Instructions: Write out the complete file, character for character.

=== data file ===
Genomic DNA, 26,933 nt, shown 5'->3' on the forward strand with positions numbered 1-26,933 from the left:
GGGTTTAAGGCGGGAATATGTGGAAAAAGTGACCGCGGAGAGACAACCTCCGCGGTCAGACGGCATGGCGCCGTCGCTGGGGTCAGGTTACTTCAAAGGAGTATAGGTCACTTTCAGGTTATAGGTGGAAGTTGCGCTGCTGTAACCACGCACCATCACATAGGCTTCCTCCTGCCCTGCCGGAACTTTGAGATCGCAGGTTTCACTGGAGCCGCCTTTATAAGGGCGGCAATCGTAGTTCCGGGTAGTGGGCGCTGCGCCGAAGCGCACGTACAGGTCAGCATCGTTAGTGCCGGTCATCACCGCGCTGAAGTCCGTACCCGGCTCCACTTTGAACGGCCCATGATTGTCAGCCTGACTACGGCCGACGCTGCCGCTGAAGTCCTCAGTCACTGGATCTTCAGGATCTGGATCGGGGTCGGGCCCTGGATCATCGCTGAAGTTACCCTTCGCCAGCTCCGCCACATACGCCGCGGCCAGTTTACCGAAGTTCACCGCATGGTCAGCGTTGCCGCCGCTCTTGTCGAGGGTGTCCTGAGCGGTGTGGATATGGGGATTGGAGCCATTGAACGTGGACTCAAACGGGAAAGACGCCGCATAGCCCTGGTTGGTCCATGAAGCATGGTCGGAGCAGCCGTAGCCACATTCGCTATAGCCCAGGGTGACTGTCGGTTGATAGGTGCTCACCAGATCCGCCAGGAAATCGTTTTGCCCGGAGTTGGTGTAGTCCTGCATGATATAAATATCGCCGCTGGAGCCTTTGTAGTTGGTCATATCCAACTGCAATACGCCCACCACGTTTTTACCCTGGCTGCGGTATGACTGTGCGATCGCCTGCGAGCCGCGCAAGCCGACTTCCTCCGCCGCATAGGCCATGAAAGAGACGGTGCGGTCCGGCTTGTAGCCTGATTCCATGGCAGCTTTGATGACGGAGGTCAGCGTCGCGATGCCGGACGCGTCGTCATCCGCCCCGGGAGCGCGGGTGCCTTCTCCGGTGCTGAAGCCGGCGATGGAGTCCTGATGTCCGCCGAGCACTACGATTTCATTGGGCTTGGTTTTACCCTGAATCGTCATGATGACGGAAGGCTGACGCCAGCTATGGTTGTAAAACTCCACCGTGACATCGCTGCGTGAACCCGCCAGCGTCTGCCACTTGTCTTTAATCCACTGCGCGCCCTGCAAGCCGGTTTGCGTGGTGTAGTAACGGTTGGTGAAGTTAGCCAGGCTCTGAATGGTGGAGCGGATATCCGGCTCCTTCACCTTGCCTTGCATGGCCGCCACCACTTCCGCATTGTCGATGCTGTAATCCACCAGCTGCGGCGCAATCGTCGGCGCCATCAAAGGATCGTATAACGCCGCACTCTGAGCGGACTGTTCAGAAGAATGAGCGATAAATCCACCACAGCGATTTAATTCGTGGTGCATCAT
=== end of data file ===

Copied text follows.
Genomic DNA, 26,933 nt, shown 5'->3' on the forward strand with positions numbered 1-26,933 from the left:
GGGTTTAAGGCGGGAATATGTGGAAAAAGTGACCGCGGAGAGACAACCTCCGCGGTCAGACGGCATGGCGCCGTCGCTGGGGTCAGGTTACTTCAAAGGAGTATAGGTCACTTTCAGGTTATAGGTGGAAGTTGCGCTGCTGTAACCACGCACCATCACATAGGCTTCCTCCTGCCCTGCCGGAACTTTGAGATCGCAGGTTTCACTGGAGCCGCCTTTATAAGGGCGGCAATCGTAGTTCCGGGTAGTGGGCGCTGCGCCGAAGCGCACGTACAGGTCAGCATCGTTAGTGCCGGTCATCACCGCGCTGAAGTCCGTACCCGGCTCCACTTTGAACGGCCCATGATTGTCAGCCTGACTACGGCCGACGCTGCCGCTGAAGTCCTCAGTCACTGGATCTTCAGGATCTGGATCGGGGTCGGGCCCTGGATCATCGCTGAAGTTACCCTTCGCCAGCTCCGCCACATACGCCGCGGCCAGTTTACCGAAGTTCACCGCATGGTCAGCGTTGCCGCCGCTCTTGTCGAGGGTGTCCTGAGCGGTGTGGATATGGGGATTGGAGCCATTGAACGTGGACTCAAACGGGAAAGACGCCGCATAGCCCTGGTTGGTCCATGAAGCATGGTCGGAGCAGCCGTAGCCACATTCGCTATAGCCCAGGGTGACTGTCGGTTGATAGGTGCTCACCAGATCCGCCAGGAAATCGTTTTGCCCGGAGTTGGTGTAGTCCTGCATGATATAAATATCGCCGCTGGAGCCTTTGTAGTTGGTCATATCCAACTGCAATACGCCCACCACGTTTTTACCCTGGCTGCGGTATGACTGTGCGATCGCCTGCGAGCCGCGCAAGCCGACTTCCTCCGCCGCATAGGCCATGAAAGAGACGGTGCGGTCCGGCTTGTAGCCTGATTCCATGGCAGCTTTGATGACGGAGGTCAGCGTCGCGATGCCGGACGCGTCGTCATCCGCCCCGGGAGCGCGGGTGCCTTCTCCGGTGCTGAAGCCGGCGATGGAGTCCTGATGTCCGCCGAGCACTACGATTTCATTGGGCTTGGTTTTACCCTGAATCGTCATGATGACGGAAGGCTGACGCCAGCTATGGTTGTAAAACTCCACCGTGACATCGCTGCGTGAACCCGCCAGCGTCTGCCACTTGTCTTTAATCCACTGCGCGCCCTGCAAGCCGGTTTGCGTGGTGTAGTAACGGTTGGTGAAGTTAGCCAGGCTCTGAATGGTGGAGCGGATATCCGGCTCCTTCACCTTGCCTTGCATGGCCGCCACCACTTCCGCATTGTCGATGCTGTAATCCACCAGCTGCGGCGCAATCGTCGGCGCCATCAAAGGATCGTATAACGCCGCACTCTGAGCGGACTGTTCAGAAGAATGAGCGATAAATCCACCACAGCGATTTAATTCGTGGTGCATCAT